September 29, 2008 / 9:13 AM / 9 years ago

Bomb blast in Sri Lankan capital wounds five

<p>Sri Lankan police officers approach the scene of an explosion as an army officer (R) examines a van which contained a bomb in Colombo, September 29, 2008. REUTERS/Buddhika Weerasinghe</p>

COLOMBO (Reuters) - A bomb hidden inside a van exploded in a market area of Sri Lanka’s capital Colombo on Monday, wounding five people and damaging nearby vehicles, authorities said.

Police said the bomb was the latest set off by the Liberation Tigers of Tamil Eelam (LTTE), separatist guerrillas who are fighting one of the world’s longest-running insurgencies since taking up arms against the government in 1983.

“The bomb was placed under a van, in the floor,” the police spokesman, Senior Superintendent of Police Ranjith Gunasekara, said. “This must be LTTE.”

The blast took place in Pettah, a market area which is adjacent to Fort, a heavily guarded zone full of government offices where police initially said the explosion was heard.

Five people were admitted to Colombo National Hospital with minor injuries, hospital director Dr. Hector Weerasinghe said.

<p>A Sri Lankan army soldier of the bomb disposal unit stands guard near the scene of an explosion in Colombo September 29, 2008. REUTERS/Buddhika Weerasinghe</p>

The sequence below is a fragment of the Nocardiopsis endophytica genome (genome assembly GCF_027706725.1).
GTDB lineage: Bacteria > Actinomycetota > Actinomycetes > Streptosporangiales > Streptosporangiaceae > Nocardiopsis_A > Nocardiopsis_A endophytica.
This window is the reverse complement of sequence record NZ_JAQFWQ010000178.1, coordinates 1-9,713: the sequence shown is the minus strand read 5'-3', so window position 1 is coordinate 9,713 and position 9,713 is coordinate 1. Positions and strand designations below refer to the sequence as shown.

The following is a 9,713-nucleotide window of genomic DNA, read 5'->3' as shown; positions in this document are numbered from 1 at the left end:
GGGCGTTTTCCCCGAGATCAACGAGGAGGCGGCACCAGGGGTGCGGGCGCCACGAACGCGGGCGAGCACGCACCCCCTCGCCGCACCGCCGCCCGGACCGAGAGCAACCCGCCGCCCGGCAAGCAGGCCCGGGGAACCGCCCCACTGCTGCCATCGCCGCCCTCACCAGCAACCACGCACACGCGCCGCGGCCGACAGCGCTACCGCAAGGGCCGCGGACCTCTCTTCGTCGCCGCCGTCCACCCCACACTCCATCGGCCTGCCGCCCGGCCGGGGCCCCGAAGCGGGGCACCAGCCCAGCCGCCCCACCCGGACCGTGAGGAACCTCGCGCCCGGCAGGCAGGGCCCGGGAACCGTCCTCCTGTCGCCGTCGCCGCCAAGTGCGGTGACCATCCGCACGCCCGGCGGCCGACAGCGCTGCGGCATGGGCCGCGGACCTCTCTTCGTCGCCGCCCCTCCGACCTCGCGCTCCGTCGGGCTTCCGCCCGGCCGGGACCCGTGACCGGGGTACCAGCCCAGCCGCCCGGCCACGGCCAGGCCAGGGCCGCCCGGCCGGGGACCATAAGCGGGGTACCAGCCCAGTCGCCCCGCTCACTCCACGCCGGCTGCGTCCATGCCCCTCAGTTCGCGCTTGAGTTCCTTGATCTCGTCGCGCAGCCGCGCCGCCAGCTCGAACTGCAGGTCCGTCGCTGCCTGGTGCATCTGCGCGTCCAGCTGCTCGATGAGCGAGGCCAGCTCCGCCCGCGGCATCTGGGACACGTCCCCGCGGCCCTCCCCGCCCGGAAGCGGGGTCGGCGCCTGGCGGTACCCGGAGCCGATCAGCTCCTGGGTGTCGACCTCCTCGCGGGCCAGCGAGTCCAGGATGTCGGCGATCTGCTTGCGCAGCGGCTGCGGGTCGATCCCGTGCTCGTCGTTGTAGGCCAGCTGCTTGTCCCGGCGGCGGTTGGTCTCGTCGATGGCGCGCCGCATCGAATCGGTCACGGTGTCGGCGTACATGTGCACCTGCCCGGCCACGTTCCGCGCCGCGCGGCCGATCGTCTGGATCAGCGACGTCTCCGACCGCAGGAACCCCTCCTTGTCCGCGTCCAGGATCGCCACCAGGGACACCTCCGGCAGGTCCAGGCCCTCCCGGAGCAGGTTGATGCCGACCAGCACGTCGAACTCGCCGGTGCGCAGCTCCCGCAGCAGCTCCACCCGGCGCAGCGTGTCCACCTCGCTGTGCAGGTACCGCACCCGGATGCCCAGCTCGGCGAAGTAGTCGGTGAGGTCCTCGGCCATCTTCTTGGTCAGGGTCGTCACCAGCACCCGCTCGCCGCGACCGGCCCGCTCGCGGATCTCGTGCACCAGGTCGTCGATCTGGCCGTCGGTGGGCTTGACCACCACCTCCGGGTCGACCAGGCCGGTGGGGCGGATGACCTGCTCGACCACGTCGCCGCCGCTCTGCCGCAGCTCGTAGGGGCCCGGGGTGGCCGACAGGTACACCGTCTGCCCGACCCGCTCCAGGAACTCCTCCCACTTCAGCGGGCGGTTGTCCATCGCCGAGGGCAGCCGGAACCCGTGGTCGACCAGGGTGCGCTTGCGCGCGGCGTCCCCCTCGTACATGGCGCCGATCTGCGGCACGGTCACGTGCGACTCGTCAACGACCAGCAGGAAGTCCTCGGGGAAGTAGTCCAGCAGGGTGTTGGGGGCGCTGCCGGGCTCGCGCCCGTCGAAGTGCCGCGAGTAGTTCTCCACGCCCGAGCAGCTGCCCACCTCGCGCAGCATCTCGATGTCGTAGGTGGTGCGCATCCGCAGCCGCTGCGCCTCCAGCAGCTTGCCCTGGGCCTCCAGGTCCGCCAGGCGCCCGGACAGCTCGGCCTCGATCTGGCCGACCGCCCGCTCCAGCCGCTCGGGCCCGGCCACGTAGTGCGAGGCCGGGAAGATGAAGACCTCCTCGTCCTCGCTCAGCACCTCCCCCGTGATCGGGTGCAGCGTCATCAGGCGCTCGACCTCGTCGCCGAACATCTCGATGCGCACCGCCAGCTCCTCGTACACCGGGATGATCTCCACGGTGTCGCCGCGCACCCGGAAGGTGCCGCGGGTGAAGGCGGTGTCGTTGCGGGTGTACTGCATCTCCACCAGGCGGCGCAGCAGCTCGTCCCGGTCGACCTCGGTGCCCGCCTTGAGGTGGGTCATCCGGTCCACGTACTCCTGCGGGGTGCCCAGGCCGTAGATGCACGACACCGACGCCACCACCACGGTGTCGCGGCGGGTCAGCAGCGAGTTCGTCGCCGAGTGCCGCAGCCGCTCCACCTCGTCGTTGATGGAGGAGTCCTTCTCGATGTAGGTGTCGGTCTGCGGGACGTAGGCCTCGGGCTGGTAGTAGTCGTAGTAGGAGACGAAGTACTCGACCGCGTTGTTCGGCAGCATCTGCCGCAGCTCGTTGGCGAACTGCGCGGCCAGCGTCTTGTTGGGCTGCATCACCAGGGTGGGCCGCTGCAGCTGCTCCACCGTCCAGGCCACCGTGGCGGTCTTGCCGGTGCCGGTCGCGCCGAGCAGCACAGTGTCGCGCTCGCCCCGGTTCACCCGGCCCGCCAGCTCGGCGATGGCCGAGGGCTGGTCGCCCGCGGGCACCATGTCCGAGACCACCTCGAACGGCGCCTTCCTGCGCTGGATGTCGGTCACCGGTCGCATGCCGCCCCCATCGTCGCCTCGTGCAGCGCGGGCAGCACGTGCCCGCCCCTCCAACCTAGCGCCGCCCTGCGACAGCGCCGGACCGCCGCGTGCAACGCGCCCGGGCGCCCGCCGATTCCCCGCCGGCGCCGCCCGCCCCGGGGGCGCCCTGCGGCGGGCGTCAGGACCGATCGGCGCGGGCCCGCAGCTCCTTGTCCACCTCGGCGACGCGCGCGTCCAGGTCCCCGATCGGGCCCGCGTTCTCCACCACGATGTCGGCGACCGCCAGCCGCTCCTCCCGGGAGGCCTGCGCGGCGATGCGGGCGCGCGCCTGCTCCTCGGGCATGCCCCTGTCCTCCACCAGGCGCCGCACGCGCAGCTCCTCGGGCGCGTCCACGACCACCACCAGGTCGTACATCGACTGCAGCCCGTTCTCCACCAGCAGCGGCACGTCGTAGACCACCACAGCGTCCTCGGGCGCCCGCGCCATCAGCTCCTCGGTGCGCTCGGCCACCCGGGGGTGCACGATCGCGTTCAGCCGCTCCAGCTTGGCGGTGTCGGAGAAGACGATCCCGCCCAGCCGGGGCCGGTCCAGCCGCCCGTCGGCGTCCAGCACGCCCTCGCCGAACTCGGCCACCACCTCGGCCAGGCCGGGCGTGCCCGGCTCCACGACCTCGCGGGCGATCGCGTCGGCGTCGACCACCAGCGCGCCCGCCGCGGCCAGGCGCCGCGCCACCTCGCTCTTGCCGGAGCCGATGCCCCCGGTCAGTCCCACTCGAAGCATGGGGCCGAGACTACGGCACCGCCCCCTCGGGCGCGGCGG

This is the sixth blast in the capital of the Indian Ocean island nation since August 30, when an explosion in Pettah wounded 45 people. That was the worst attack in the period.

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Police say all but one of those bombs were the work of the Tamil Tigers, against whom the military has stepped up an offensive this year in the north of the island with the goal of eradicating them and ending the war.

The rebels, who never claim responsibility for blasts, could not be reached for comment. The Tigers are on terror lists in the United States, European Union and India, and are credited with perfecting the suicide bomb as a weapon.

They are seeking a separate homeland for Sri Lanka’s minority Tamil people.

The army has said it believes the Tigers will carry out more guerrilla attacks now that their conventional fighting capacity is being cut down by the northern offensive.

Writing by Bryson Hull; Editing by Valerie Lee

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